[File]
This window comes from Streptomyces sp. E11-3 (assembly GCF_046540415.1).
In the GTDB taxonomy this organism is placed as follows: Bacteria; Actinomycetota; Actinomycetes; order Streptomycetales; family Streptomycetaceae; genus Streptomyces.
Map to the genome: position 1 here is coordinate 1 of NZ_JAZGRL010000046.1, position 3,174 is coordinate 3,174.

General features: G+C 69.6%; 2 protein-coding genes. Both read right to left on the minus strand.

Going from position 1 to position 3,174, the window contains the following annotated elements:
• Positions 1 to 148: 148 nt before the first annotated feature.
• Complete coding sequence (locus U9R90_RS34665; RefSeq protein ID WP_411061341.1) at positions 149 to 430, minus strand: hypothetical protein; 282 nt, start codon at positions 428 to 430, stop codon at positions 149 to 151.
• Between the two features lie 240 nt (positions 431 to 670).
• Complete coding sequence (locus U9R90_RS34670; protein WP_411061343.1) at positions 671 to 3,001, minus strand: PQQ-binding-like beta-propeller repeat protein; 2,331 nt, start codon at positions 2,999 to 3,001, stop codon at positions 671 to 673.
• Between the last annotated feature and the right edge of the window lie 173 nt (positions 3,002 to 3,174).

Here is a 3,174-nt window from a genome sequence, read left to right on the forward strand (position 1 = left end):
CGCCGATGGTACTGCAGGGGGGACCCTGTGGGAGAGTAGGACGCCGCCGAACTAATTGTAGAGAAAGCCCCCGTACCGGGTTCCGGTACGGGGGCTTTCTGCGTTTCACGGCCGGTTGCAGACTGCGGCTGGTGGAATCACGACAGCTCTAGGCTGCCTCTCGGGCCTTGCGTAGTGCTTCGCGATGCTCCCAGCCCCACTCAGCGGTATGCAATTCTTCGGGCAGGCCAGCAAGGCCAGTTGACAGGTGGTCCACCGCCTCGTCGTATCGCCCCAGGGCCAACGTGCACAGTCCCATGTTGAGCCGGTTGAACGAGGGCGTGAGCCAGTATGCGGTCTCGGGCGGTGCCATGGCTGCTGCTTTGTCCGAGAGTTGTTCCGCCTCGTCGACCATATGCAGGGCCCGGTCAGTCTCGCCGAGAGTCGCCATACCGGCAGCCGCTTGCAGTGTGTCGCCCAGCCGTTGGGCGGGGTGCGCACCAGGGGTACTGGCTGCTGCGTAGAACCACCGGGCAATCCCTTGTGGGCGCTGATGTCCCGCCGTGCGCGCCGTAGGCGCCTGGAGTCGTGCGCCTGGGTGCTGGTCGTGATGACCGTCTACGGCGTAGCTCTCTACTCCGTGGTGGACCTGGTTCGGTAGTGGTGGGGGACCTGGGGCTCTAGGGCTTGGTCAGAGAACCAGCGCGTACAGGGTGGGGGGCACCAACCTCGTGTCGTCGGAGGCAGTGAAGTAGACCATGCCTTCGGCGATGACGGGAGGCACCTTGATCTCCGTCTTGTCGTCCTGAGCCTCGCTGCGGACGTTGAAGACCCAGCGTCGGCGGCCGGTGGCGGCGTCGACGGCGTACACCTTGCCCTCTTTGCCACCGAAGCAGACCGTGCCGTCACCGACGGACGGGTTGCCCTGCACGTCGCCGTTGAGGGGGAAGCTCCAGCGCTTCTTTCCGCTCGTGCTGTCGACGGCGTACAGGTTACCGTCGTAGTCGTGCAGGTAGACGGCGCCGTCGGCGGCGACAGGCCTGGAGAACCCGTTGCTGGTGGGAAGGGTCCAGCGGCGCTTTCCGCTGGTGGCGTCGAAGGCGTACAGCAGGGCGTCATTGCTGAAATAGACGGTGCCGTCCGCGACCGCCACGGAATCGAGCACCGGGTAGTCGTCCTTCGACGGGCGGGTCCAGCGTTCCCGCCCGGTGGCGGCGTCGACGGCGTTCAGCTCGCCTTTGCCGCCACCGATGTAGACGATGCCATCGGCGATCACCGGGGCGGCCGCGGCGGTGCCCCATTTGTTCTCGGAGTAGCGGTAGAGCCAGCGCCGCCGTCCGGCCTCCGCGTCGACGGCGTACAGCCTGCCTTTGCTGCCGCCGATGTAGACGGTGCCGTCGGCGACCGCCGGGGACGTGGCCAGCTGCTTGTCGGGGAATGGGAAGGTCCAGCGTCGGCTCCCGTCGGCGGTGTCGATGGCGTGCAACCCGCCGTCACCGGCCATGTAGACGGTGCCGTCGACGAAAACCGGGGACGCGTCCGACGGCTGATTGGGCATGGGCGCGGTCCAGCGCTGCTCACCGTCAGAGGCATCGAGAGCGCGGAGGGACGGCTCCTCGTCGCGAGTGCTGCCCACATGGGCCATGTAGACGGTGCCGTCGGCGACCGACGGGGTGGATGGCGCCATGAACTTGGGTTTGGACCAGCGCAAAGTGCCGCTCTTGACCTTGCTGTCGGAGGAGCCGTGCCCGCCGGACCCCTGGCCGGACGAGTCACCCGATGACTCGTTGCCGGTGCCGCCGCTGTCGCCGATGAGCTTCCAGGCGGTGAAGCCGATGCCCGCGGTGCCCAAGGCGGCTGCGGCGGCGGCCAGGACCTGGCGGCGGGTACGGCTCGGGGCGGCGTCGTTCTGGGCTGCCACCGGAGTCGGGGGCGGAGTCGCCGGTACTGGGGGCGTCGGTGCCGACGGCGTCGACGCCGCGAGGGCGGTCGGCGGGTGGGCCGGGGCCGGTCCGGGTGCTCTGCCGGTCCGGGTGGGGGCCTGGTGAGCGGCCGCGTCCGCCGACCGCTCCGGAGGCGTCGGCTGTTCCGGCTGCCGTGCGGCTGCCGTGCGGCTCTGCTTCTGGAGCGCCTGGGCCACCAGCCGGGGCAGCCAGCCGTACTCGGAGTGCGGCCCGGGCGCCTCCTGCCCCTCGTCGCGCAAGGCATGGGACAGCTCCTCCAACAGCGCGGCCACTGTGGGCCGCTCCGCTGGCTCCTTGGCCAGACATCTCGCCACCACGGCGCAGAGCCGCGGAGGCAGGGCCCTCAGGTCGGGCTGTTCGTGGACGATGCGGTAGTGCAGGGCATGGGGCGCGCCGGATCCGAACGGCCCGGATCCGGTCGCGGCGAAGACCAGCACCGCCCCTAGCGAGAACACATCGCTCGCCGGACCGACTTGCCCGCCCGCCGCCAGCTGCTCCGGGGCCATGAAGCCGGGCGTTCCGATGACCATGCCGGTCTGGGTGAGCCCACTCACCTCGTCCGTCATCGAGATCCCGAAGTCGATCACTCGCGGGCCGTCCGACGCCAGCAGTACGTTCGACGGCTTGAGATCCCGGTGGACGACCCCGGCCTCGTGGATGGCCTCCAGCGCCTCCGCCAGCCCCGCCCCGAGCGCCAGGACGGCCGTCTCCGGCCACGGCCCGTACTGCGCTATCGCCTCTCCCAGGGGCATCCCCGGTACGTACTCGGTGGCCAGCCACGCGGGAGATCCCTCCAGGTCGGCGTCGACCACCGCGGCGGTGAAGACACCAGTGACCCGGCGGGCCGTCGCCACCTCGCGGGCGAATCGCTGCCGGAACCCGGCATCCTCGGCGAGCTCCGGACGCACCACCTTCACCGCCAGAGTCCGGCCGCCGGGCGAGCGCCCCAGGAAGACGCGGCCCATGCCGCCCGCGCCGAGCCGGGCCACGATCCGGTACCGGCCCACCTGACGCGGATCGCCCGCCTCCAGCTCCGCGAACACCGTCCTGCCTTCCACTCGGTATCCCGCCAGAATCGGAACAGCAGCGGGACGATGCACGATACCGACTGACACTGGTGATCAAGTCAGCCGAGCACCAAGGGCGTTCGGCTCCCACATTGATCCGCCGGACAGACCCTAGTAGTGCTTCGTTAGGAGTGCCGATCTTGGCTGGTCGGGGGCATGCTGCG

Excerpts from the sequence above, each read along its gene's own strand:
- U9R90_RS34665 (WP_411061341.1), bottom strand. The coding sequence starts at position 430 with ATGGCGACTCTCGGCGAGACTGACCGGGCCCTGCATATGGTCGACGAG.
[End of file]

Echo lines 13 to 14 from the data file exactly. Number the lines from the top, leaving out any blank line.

Excerpts from the sequence above, each read along its gene's own strand:
- U9R90_RS34665 (WP_411061341.1), bottom strand. The coding sequence starts at position 430 with ATGGCGACTCTCGGCGAGACTGACCGGGCCCTGCATATGGTCGACGAG.